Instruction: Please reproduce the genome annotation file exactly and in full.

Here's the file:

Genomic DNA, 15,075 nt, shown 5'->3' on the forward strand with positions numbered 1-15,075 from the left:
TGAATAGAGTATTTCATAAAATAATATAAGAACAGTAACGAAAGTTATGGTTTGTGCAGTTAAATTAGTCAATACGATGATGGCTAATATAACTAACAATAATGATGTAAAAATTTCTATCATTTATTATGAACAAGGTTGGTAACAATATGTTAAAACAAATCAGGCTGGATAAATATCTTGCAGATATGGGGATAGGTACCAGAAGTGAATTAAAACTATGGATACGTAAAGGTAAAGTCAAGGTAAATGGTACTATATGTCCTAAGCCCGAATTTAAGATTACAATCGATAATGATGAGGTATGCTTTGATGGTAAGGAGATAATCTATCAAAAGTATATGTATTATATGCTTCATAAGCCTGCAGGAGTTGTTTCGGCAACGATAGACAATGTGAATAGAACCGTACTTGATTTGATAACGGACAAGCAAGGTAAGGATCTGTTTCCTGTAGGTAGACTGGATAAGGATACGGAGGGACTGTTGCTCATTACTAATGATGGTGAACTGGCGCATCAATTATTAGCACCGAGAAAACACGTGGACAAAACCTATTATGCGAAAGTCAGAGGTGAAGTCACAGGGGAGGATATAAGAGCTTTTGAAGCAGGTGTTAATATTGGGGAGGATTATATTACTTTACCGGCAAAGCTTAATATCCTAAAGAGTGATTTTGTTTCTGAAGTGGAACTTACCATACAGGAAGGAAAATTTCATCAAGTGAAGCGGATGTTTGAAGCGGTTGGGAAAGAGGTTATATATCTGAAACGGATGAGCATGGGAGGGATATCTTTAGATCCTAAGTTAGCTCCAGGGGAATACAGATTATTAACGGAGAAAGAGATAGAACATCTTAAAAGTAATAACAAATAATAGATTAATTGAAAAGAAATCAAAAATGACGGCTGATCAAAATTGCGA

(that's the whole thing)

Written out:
Genomic DNA, 15,075 nt, shown 5'->3' on the forward strand with positions numbered 1-15,075 from the left:
TGAATAGAGTATTTCATAAAATAATATAAGAACAGTAACGAAAGTTATGGTTTGTGCAGTTAAATTAGTCAATACGATGATGGCTAATATAACTAACAATAATGATGTAAAAATTTCTATCATTTATTATGAACAAGGTTGGTAACAATATGTTAAAACAAATCAGGCTGGATAAATATCTTGCAGATATGGGGATAGGTACCAGAAGTGAATTAAAACTATGGATACGTAAAGGTAAAGTCAAGGTAAATGGTACTATATGTCCTAAGCCCGAATTTAAGATTACAATCGATAATGATGAGGTATGCTTTGATGGTAAGGAGATAATCTATCAAAAGTATATGTATTATATGCTTCATAAGCCTGCAGGAGTTGTTTCGGCAACGATAGACAATGTGAATAGAACCGTACTTGATTTGATAACGGACAAGCAAGGTAAGGATCTGTTTCCTGTAGGTAGACTGGATAAGGATACGGAGGGACTGTTGCTCATTACTAATGATGGTGAACTGGCGCATCAATTATTAGCACCGAGAAAACACGTGGACAAAACCTATTATGCGAAAGTCAGAGGTGAAGTCACAGGGGAGGATATAAGAGCTTTTGAAGCAGGTGTTAATATTGGGGAGGATTATATTACTTTACCGGCAAAGCTTAATATCCTAAAGAGTGATTTTGTTTCTGAAGTGGAACTTACCATACAGGAAGGAAAATTTCATCAAGTGAAGCGGATGTTTGAAGCGGTTGGGAAAGAGGTTATATATCTGAAACGGATGAGCATGGGAGGGATATCTTTAGATCCTAAGTTAGCTCCAGGGGAATACAGATTATTAACGGAGAAAGAGATAGAACATCTTAAAAGTAATAACAAATAATAGATTAATTGAAAAGAAATCAAAAATGACGGCTGATCAAAATTGCGA